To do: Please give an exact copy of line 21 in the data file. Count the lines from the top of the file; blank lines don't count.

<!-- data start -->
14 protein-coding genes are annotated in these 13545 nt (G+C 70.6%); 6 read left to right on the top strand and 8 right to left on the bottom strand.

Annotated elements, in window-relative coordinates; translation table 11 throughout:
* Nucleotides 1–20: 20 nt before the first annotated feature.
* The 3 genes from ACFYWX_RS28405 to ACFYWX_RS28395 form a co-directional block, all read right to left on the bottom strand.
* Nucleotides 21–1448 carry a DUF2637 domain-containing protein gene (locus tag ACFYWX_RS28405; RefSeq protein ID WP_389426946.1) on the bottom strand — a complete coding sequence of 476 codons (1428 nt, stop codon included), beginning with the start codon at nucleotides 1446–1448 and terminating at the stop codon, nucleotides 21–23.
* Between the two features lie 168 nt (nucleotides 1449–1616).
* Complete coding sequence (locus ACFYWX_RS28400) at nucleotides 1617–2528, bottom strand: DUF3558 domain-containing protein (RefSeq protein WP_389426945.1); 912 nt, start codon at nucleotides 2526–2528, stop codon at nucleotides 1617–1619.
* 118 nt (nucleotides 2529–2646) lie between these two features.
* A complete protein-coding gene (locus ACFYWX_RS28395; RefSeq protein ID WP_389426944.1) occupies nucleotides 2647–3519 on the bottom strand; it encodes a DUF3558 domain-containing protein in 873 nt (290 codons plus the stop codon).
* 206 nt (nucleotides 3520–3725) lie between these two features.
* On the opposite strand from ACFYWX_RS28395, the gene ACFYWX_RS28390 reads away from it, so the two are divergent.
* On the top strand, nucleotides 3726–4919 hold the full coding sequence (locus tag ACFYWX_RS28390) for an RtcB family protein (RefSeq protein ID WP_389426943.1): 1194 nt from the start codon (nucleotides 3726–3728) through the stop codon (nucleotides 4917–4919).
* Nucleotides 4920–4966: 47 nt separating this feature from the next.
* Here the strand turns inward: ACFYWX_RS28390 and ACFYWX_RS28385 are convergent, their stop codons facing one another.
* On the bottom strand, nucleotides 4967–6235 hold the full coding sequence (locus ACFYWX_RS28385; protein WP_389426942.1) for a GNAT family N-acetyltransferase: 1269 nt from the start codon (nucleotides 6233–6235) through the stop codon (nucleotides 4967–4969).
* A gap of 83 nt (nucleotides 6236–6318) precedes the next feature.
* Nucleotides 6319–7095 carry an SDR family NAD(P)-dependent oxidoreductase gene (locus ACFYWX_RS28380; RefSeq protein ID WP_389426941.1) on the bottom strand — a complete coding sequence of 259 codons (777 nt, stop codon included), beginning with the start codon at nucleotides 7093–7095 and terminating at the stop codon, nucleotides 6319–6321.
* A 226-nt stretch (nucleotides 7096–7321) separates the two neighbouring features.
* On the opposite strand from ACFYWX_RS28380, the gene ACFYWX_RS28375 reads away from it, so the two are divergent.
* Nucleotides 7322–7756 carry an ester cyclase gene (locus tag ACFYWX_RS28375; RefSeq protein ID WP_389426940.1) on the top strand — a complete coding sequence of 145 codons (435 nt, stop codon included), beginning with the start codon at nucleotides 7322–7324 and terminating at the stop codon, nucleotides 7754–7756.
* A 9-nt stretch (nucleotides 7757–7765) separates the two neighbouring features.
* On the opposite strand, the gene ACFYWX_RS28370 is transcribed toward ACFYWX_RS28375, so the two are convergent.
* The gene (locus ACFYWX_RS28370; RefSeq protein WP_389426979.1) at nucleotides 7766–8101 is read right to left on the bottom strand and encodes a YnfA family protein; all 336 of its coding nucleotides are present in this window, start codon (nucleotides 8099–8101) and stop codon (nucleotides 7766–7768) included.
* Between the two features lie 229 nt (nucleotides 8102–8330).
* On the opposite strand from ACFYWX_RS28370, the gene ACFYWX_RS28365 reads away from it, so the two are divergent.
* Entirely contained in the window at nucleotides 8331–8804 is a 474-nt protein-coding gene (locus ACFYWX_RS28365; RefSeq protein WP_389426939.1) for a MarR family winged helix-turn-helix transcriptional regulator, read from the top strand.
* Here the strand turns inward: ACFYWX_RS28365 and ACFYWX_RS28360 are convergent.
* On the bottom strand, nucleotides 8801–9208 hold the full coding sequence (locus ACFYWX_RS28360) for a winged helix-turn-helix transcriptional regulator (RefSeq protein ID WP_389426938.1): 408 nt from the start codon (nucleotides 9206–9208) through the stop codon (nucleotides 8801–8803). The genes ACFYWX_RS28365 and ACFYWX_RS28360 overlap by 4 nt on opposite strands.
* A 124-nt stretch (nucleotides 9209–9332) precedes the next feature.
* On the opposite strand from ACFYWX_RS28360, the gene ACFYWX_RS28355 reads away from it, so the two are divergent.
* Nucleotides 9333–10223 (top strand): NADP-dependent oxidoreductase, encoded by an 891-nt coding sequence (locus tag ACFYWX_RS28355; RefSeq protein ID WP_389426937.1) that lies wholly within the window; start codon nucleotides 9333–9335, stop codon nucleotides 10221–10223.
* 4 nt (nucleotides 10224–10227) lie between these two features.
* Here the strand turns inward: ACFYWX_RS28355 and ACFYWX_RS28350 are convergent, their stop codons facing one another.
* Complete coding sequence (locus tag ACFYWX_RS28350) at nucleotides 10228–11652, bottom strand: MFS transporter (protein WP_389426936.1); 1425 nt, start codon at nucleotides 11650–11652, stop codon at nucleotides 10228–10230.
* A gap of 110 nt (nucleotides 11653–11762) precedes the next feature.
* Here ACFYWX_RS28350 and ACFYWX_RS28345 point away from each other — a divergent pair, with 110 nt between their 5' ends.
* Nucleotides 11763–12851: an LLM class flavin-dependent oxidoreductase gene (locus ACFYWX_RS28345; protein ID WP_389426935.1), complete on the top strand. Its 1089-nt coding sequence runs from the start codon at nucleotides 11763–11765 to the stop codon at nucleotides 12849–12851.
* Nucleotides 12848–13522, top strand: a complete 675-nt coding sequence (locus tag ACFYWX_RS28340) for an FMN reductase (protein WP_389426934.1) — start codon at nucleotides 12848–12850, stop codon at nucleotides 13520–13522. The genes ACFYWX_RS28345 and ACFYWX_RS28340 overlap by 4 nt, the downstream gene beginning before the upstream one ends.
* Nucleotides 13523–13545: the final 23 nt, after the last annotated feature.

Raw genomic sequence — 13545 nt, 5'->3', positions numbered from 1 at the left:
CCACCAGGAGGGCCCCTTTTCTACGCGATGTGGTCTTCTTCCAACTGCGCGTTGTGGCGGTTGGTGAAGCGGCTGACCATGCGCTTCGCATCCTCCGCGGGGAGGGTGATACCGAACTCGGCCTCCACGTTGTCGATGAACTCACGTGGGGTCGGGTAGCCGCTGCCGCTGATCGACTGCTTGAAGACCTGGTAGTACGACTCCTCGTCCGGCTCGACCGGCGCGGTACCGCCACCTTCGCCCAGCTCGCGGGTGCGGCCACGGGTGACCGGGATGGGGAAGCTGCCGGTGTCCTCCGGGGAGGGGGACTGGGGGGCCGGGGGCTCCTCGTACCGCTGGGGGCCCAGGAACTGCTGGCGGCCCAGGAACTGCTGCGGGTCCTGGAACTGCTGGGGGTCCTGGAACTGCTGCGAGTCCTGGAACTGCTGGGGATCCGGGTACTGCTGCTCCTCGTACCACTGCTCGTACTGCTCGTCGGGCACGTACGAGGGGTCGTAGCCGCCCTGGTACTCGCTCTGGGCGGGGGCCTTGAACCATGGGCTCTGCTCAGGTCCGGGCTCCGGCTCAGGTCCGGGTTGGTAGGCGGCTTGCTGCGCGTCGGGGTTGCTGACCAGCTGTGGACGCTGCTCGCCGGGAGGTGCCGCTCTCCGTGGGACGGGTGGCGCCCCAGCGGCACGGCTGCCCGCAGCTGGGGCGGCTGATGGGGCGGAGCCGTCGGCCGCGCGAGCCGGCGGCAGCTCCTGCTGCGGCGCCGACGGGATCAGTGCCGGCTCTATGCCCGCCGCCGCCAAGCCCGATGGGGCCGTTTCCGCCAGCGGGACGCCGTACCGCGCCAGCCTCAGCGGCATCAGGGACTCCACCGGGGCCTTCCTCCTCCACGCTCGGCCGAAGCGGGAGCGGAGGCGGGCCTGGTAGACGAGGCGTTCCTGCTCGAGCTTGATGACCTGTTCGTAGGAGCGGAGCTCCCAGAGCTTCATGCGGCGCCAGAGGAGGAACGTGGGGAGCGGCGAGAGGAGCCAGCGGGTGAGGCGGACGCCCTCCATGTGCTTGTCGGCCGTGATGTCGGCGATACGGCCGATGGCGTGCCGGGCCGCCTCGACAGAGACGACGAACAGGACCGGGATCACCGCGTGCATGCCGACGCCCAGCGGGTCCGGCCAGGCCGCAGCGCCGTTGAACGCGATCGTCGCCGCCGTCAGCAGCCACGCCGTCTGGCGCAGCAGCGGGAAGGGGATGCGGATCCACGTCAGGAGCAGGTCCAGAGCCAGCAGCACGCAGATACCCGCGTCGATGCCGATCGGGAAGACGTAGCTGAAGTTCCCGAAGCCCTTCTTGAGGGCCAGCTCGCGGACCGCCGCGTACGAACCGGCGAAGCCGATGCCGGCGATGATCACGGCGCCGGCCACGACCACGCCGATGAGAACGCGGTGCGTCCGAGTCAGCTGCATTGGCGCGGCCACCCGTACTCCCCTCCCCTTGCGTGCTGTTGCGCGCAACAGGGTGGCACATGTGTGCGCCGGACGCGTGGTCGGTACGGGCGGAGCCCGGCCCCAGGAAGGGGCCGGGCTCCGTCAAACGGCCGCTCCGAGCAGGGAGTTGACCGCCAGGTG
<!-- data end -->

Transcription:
* A 9-nt stretch (nucleotides 7757–7765) separates the two neighbouring features.